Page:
I’m gobsmacked by how stunned people were that the “pro-Trump” rallies “turned violent.” It takes a whopping big dose of denial to ignore the open calls for sedition from a movement so obviously, violently fascist that it embraces the use of the Nazi swastika, one whose followers put bullseye targets on pictures of their enemies, and who call for lynchings and firing squads against their own elected officials.
But hey, denial and lies have served conservative political representatives so well for so long that maybe they forgot that the people they were lying to believe the lies. There’s a dangerous false security in downplaying calls to violence that don’t meet the historical standard of “warfare.” (They aren’t fascists, pfft. That was 1930’s Germany. This is now. They aren’t racist, they’re making jokes. They aren’t proposing the overthrow of the elected government, they’re merely objecting to results they don’t like, and, uh, talking about holding the people who disagree hostage until they change the result…or lynching them…or…yeah…hm.)
I’m glad the Capitol incident made an impression. It barely escaped being a bloody, gruesome wake-up call. Call it a rally gone wrong, call it a riot, call it an organized insurrection–those labels can be discussed. But it escaped being a mass murder only by a chance combination of heroic actions coupled with good luck. It was almost an undeniable act of insurrection. It was almost the first battle in an undeclared war. (have you noticed how Americans only tend to call things wars if they happen somewhere else?)
I wish the immediate aftermath gave me more hope. Sadly, there was also an immediate return to the same old playbook of minimizing, and that doesn’t stun me in the least. The whataboutisms, misdirection, false equivalencies, ad hominem dismissals, and wholesale denial of reality–those tactics have served certain government representatives for so long they can’t seem to accept that they’re not riding the tiger any more, that they’re being batted back and forth by it.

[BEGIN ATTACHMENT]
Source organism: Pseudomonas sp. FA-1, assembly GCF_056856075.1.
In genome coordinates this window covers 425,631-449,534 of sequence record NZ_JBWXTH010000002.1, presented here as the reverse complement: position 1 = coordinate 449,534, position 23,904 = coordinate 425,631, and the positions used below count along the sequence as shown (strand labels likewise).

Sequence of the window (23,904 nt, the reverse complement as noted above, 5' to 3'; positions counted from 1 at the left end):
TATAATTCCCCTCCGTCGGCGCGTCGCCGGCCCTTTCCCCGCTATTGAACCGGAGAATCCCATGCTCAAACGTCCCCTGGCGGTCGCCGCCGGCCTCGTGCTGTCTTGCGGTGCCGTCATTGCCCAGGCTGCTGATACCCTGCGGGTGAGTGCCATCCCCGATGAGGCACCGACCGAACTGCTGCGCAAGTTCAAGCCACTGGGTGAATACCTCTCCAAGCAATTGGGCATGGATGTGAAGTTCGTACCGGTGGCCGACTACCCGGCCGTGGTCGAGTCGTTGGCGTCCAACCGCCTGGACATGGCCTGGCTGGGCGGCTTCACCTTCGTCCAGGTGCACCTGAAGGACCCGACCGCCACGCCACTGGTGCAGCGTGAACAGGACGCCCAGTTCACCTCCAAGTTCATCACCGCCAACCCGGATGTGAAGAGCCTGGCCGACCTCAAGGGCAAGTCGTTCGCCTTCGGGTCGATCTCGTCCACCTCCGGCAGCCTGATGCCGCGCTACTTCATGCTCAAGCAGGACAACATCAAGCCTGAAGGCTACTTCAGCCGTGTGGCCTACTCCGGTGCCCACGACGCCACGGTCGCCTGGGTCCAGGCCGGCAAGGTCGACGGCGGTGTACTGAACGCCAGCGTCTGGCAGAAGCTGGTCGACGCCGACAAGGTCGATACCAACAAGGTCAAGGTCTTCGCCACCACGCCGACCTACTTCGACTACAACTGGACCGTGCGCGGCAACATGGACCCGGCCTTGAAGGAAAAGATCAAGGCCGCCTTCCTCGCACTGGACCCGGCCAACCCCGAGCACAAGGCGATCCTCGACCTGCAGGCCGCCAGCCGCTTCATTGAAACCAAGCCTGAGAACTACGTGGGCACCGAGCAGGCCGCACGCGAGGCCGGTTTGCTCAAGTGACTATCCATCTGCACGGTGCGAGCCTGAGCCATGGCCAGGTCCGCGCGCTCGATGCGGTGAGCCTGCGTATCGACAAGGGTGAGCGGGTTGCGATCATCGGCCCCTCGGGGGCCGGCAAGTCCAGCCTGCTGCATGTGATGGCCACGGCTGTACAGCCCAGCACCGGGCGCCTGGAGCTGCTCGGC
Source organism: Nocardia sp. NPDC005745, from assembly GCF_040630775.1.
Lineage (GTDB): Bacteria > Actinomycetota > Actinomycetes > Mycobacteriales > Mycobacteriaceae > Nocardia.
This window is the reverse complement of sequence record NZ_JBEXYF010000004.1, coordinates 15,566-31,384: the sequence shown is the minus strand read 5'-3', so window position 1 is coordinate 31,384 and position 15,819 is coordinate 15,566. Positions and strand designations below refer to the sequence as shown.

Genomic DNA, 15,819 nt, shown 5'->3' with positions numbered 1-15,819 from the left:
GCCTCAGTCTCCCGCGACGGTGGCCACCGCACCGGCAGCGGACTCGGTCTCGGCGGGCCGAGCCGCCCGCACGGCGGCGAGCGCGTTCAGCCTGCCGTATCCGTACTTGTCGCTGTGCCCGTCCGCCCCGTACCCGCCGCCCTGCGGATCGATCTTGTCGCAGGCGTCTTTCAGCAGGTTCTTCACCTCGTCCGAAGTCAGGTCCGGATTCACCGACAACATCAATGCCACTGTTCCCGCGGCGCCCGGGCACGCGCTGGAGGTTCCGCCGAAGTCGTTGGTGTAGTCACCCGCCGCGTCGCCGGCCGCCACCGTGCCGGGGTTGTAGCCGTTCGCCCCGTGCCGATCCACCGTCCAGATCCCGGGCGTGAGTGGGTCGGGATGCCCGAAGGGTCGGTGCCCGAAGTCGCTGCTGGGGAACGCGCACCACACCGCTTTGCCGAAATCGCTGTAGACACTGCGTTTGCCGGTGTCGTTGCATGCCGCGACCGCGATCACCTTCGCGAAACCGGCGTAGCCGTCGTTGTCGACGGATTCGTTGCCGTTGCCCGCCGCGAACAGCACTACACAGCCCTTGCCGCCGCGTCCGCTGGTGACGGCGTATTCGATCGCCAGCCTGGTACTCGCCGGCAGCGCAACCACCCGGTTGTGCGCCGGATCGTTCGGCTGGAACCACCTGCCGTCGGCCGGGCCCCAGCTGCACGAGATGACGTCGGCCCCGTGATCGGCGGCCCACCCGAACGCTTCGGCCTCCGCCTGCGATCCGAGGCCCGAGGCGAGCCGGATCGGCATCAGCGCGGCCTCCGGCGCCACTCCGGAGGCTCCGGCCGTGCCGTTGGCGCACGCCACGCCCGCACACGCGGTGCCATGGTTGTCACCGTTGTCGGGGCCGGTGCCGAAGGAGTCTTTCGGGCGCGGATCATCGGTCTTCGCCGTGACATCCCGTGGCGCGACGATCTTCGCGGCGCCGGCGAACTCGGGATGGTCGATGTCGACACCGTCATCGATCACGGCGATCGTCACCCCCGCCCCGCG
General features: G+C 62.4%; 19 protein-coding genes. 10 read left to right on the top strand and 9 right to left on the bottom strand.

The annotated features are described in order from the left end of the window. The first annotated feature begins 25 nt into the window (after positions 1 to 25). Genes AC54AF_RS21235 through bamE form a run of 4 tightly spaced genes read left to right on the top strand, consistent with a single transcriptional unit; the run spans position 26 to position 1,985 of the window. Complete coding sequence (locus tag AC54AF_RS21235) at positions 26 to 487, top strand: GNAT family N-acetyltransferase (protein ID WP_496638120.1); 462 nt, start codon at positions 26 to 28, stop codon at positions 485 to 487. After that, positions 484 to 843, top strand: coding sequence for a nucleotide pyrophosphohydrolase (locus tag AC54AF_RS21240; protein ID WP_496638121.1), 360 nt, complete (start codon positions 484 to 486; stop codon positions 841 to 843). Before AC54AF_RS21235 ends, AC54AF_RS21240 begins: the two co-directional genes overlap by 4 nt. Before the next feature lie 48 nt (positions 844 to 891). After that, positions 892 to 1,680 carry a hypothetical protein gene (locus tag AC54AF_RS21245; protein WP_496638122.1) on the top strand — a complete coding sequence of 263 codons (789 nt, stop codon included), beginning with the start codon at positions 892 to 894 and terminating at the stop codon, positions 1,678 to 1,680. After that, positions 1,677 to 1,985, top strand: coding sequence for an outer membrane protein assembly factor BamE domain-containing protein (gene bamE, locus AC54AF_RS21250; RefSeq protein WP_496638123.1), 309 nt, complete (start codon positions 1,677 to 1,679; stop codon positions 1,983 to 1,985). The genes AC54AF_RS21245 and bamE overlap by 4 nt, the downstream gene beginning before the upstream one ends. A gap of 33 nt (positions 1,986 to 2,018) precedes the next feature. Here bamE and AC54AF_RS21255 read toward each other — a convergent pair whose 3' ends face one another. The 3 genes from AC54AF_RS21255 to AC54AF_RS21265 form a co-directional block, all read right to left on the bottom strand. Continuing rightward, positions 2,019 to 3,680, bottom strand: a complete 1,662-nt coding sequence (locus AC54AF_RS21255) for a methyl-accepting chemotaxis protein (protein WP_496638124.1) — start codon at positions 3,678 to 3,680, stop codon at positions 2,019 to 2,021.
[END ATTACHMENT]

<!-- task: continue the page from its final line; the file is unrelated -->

It’s been a quiet fortnight since January 6, in the news at least. It hasn’t been peaceful, and too many people are suffering under the awful laws of the current regime, but the insurrection threats are being taken more seriously by the institutions that are still functioning. So there’s that.
And tomorrow, if all goes well, there’ll be a new president, one who has plans ready to go, a commitment to make the job more than a 4-year series of election rallies, and a team of idealists who want to make systems work better, not just make life better for some people under the current systems.
But those insurrectionists? They’re not going anywhere. Most of them are home, and they live all over the nation. They live in my town and your town. In our neighborhoods. In our families. They work where I work. They shop where I shop.
That isn’t going to end when control of the executive branch of the government changes hands.
But that’s a good stopping point for my post. Time to go do some dreaming, hoping that the world will get better tomorrow and the next day, and maybe for a few thousand tomorrows after that.